_{y}Under this three-pulse configuration for a driving laser, the THz emission is evaluated based on the transient photocurrent model in the local current (LC) limit [5, 10]. And tunneling ionized electrons result in a two-dimensional (2D) directional photocurrent *J*_{e} [11] given by ${J}_{\text{e}}={J}_{\text{e}x}\widehat{x}+{J}_{\text{e}y}\widehat{y}$, where *J*_{e}* _{x}* and

*J*

_{e}

*are the current density components directed along the*

_{y}*x*and

*y*axis, respectively.

*ν*

_{e}is the phenomenological electron-ion collision rate (

*ν*

_{e}= 1/190 fs

^{−1}[10] at atmospheric pressure).

*e*,

*m*and

*ρ*

_{e}denote electron charge, electron mass, and electron density, respectively. The electron density

*ρ*

_{e}is determined by the ionization rate equation${\partial}_{t}{\rho}_{\text{e}}(t)=W(t)\left[{\rho}_{\text{at}}-{\rho}_{\text{e}}(t)\right]$, with ${\rho}_{\text{at}}=2.7\times {10}^{19}{\text{cm}}^{-3}$ being the initial neutral gas density at atmospheric pressure and $W(t)$ indicating the static tunneling ionization rate given by the ADK theory [3]:

^{16}${\text{s}}^{-1}$ is the atomic frequency,

*E*= 5.14 × 10

_{a}^{9}V/cm is the atomic field amplitude, and ${U}_{H}$ and ${U}_{{N}_{2}}$ are ionization potentials of hydrogen atoms and nitrogen molecules, respectively. Here, for a general description convenience, the plasma recombination and electron attachment of neutral molecules and other trivial effects are ignored because those events functionalize much slowly compared to the pulse duration considered [17, 18]. After obtaining the current

*J*

_{e}from Eq. (1), the generated THz field is given by [5]

It has been found both theoretically and experimentally that there basically are two physical mechanisms for terahertz radiation generation in a femtosecond plasma filament: one lies in the nonlinear polarization of neutrals and the other in the free electron photocurrent [19–21]. The well description based on the instantaneous third-order nonlinear response of neutral molecules in air in the strong field [20] shows a good agreement with the simulations with the THz spectral peaks at the tens of THz [19–21]. However, here the concerned frequency range is near to zero, that is, the so-called low-frequency range of several THz, which is guaranteed by a filter with a cutoff frequency of 5 THz for the THz time-domain spectroscopy (THz-TDS) [22], then the contribution from the free-electron photocurrrent dominates. This is the reason why we have chosen the photocurrent model as the basis of the theoretical simulation.

Moreover, in our simulation, both the relative phase between ω and 2ω and the refractive indexes of ω and 2ω are be safely assumed constant over the entire plasma length of typically less than 10 mm, as shown experimentally [1, 2, 4, 5, 23]. Compared with the cases of long plasma filaments ranging from a few centimeters to tens of meters, each point of which along the propagation axis serving as key mechanisms responsible for pushing the THz emission off axis and leading to ring formation in the far field [21, 24], the ω−2ω phase mismatch and plasma dispersion are not dominated phenomenologically in a low dispersion gas such as air. At the same time, the velocity mismatch between optical and THz pulses in plasma is negligible as well [15], therefore we can eliminate their influences on THz polarization. Additionally, it is not necessary to consider the filament dynamics and unidirectional pulse propagation effects [10]. Thus, the theoretical model here does really not include the propagation effects and thus also without the corresponding pulse nonlinear transformation effects [25, 26].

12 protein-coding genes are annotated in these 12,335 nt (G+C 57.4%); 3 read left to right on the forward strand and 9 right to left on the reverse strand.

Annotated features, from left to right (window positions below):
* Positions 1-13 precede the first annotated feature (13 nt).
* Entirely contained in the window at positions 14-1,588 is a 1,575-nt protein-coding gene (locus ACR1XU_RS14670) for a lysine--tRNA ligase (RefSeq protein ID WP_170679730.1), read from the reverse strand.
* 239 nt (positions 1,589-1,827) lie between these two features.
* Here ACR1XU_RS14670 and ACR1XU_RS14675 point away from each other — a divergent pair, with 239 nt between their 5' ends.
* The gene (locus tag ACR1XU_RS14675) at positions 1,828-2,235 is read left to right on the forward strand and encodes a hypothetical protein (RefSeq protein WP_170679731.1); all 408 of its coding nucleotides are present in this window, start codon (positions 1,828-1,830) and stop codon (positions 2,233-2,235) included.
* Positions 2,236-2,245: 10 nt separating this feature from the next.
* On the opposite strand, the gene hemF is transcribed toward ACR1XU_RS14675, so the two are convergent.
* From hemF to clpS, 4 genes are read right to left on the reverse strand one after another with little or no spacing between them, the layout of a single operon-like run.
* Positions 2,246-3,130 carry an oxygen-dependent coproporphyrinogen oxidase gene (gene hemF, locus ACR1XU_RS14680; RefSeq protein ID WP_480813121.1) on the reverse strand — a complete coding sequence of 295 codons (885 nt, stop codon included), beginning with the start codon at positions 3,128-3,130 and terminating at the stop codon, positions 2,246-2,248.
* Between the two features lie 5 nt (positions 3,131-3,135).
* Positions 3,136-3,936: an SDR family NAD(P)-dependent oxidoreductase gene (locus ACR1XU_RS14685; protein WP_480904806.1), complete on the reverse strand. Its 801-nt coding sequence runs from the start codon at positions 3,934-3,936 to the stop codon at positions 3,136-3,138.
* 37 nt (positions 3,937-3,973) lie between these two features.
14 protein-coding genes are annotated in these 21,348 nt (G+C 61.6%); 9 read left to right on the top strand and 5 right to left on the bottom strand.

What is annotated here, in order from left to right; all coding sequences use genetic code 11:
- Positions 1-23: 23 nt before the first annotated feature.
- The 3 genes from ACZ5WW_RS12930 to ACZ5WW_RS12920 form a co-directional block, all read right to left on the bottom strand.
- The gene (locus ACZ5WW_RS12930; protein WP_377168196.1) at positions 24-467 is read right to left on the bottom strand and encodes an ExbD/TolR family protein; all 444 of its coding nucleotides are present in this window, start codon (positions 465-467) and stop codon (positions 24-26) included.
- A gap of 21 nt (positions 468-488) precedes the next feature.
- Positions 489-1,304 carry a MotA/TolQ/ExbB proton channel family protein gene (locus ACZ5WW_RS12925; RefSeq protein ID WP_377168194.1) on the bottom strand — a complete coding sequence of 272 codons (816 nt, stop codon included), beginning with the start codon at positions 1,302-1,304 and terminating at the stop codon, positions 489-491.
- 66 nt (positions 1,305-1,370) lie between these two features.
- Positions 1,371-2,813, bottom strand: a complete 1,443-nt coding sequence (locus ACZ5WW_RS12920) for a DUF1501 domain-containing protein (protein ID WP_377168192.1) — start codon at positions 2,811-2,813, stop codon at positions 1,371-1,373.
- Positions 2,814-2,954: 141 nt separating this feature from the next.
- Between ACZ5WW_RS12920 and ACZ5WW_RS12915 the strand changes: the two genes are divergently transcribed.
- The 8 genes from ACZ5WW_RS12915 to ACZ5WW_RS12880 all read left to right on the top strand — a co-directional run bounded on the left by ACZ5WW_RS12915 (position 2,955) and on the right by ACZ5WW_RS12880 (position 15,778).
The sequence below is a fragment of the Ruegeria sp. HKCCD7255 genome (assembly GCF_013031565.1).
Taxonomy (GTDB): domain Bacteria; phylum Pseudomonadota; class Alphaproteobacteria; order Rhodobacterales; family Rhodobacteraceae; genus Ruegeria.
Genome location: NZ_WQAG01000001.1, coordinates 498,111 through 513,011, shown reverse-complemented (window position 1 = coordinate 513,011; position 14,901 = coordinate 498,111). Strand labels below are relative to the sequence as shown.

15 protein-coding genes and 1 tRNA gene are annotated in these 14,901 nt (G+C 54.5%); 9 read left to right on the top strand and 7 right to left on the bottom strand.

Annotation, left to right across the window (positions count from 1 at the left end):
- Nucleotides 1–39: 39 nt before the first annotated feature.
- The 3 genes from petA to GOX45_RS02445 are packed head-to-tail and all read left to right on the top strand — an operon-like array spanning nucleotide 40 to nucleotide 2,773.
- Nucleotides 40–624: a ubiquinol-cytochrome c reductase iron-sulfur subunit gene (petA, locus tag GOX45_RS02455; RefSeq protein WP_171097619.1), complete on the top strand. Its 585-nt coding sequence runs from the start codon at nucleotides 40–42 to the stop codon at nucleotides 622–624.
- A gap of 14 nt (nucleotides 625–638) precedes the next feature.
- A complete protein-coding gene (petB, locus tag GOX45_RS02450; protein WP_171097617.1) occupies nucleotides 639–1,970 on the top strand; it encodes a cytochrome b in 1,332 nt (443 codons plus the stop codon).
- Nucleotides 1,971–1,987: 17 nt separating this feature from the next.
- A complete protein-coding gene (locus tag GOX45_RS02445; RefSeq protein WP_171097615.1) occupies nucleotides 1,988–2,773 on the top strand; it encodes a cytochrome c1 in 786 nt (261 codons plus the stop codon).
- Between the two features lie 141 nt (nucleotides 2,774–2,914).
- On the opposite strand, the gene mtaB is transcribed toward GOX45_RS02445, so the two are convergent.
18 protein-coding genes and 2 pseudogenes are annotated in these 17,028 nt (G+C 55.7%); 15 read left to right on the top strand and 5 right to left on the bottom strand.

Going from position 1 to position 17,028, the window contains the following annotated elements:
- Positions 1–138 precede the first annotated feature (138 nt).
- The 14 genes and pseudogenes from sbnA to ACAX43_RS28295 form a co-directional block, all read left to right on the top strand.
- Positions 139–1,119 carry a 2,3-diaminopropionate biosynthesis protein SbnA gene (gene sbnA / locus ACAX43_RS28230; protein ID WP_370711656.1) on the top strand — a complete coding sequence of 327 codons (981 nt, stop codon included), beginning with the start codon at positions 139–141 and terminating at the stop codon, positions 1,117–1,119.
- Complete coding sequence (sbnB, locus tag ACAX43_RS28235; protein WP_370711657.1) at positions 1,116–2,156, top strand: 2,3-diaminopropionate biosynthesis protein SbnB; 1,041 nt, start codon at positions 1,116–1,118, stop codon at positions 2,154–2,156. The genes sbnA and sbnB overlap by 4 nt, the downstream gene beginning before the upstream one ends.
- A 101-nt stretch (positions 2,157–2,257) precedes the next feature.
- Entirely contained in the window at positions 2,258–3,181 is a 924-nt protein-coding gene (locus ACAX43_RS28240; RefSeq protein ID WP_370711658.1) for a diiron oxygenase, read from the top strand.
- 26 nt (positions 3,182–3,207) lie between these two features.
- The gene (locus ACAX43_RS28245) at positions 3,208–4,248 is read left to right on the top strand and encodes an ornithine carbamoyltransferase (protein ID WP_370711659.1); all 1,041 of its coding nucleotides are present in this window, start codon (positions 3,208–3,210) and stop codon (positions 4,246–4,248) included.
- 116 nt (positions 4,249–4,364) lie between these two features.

## 3. Simulated results and discussions

In the following numerical demonstration, *t*he fundamental pulse intensity is set as 2 × 10^{14} W/cm^{2}, which should be strong enough to ensure the generation of a sufficient amount of electrons to keep a reasonable conversion efficiency to THz radiation from driving fields. As for its second harmonic, the intensity is around 4 × 10^{13} W/cm^{2} if a 20% frequency-doubling conversion efficiency is assumed. First, one can assume |*t*_{d}* _{x}*| = |

*t*

_{d}

*| = 20 fs (half of*

_{y}*τ*) as well as a suitable intensity ratio among the

_{ω}*x*and

*y*components of

*ω*field and the 2

*ω*component

*r*= (

*E*)

_{ωx}^{2}: (

*E*)

_{ωy}^{2}: (

*E*

_{2}

*)*

_{ω}^{2}= 1:3:0.2, and phase parameters

*φ*

_{r}

*=*268°and

*θ*

_{r}= 0°, as shown in Figs. 1(a) and (b), the THz polarization state is circular. In addition, with other time delays (also as shown in Fig. 2), a largely elliptically polarized THz with ellipticity larger than 0.5 can be realized, which is impossible in other all-optical control schemes [1-2, 4-5, 13-15, 17, 27]. Both the theoretical and experimental results show that the polarization of emitted THz waves are linear or close to linear when ω and 2ω beams are both linearly polarized or when ω and 2ω beams are circularly or elliptically polarized [13, 14, 20]. In all these cases, only the field amplitudes and the relative phase difference can be adjusted. Instead here, the time delays are introduced to three components of laser fields. Due to the time delays not being zero, a formal three-pulse configuration is formed beyond the general two-color configuration [1-2, 4-5, 13-15, 17, 27]. Interestingly, as shown in the following, with suitable time delays and amplitude ratio combination, any elliptically polarized THz wave can be realized, where a continuous variation of time delays of three field components can lead to the continuous tuning of THz ellipticity. Another reason is that at the THz generation experiments in the above references, only the azimuthal angles of the BBO crystal for the second harmonic generation (SHG) can be adjusted to optimize the efficiency of THz conversion, which means that the intensity ratio is optimized to a higher THz yield but with a smaller ellipticity.